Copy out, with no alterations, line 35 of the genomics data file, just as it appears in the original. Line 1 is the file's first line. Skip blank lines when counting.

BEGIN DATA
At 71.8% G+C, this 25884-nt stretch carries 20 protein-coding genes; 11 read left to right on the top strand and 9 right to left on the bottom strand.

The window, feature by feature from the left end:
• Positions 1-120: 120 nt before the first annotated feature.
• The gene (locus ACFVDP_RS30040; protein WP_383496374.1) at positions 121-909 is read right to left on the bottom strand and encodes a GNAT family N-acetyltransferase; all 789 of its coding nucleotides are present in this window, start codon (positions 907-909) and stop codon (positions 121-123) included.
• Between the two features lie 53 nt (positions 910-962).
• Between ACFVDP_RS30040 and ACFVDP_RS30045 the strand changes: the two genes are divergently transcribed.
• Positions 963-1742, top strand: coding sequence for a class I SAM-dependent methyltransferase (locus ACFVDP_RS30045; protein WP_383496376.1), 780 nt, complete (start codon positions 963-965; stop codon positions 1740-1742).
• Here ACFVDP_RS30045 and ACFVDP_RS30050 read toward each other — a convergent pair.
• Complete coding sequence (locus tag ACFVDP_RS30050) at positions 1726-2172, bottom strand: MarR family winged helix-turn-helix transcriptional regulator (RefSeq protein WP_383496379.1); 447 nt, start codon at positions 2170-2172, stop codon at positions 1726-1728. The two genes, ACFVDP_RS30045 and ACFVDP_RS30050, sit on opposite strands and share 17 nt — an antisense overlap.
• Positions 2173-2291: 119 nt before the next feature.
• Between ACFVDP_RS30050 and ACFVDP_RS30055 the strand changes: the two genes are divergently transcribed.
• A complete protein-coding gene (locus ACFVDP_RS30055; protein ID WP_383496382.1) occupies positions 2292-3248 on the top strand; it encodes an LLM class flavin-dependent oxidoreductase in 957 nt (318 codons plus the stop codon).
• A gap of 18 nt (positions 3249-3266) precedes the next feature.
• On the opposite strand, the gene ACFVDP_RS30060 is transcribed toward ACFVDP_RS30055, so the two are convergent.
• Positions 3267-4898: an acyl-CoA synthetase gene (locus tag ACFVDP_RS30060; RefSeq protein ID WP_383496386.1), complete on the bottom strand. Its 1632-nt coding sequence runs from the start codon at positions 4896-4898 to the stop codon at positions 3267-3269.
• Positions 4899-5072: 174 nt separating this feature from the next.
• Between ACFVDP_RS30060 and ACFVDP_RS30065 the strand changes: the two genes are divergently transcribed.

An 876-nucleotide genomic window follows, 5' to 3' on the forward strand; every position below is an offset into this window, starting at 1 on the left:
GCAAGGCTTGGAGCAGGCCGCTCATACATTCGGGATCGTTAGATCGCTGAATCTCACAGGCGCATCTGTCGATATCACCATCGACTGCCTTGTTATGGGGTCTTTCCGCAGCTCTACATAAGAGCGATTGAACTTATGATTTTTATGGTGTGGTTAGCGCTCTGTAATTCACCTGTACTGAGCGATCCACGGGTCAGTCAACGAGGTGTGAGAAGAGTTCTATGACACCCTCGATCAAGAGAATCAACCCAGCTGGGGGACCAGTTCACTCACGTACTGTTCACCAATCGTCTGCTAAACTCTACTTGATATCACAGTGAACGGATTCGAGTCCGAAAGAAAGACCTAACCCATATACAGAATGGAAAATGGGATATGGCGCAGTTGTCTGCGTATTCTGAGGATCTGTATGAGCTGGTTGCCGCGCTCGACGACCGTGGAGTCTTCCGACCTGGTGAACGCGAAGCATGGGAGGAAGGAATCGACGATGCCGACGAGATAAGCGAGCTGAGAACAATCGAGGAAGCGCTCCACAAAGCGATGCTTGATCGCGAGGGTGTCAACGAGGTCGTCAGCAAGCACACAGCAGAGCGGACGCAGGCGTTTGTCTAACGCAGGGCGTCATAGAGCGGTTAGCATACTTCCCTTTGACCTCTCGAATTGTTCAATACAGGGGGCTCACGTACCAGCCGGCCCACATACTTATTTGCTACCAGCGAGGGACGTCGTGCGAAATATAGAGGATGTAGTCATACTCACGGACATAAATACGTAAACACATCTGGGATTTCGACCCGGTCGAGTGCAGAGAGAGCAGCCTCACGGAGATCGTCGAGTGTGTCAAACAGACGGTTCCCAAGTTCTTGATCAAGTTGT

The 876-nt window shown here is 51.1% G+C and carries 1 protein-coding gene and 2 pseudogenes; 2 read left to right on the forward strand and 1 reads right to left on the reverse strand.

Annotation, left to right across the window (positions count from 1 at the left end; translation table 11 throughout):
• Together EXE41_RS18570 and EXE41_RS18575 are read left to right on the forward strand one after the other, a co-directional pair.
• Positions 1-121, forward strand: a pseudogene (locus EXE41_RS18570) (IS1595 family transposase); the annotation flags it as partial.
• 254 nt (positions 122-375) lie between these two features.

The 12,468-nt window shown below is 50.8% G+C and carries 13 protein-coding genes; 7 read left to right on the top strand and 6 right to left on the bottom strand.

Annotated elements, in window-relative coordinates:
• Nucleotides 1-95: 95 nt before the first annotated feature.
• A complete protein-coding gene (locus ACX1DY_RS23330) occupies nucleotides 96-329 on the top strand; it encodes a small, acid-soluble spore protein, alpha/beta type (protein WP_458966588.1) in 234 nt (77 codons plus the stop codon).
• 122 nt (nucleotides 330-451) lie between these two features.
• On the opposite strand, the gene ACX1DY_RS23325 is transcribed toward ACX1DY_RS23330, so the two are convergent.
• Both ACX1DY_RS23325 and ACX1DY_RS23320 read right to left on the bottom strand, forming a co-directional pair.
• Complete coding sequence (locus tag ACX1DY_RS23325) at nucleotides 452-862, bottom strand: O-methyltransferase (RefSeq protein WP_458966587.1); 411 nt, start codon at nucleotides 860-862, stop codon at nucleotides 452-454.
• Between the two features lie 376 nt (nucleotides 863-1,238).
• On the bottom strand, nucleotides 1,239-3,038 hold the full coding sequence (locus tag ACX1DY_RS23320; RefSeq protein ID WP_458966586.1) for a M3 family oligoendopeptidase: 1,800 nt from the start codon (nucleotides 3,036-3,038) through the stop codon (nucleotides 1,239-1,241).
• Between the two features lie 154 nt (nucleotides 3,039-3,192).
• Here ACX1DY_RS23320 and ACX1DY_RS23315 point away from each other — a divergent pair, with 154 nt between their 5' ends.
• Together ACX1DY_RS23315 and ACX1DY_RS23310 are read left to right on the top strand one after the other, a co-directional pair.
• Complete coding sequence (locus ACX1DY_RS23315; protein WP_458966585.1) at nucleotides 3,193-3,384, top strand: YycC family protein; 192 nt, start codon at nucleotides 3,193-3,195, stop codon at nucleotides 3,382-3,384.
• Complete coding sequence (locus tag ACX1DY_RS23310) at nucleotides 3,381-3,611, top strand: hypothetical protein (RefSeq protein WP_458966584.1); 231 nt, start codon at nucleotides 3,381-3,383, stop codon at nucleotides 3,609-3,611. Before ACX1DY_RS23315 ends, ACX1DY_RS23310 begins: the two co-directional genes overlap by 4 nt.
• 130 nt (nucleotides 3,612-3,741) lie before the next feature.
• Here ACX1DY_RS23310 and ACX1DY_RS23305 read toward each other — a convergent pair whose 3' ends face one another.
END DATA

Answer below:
• Between the two features lie 154 nt (nucleotides 3,039-3,192).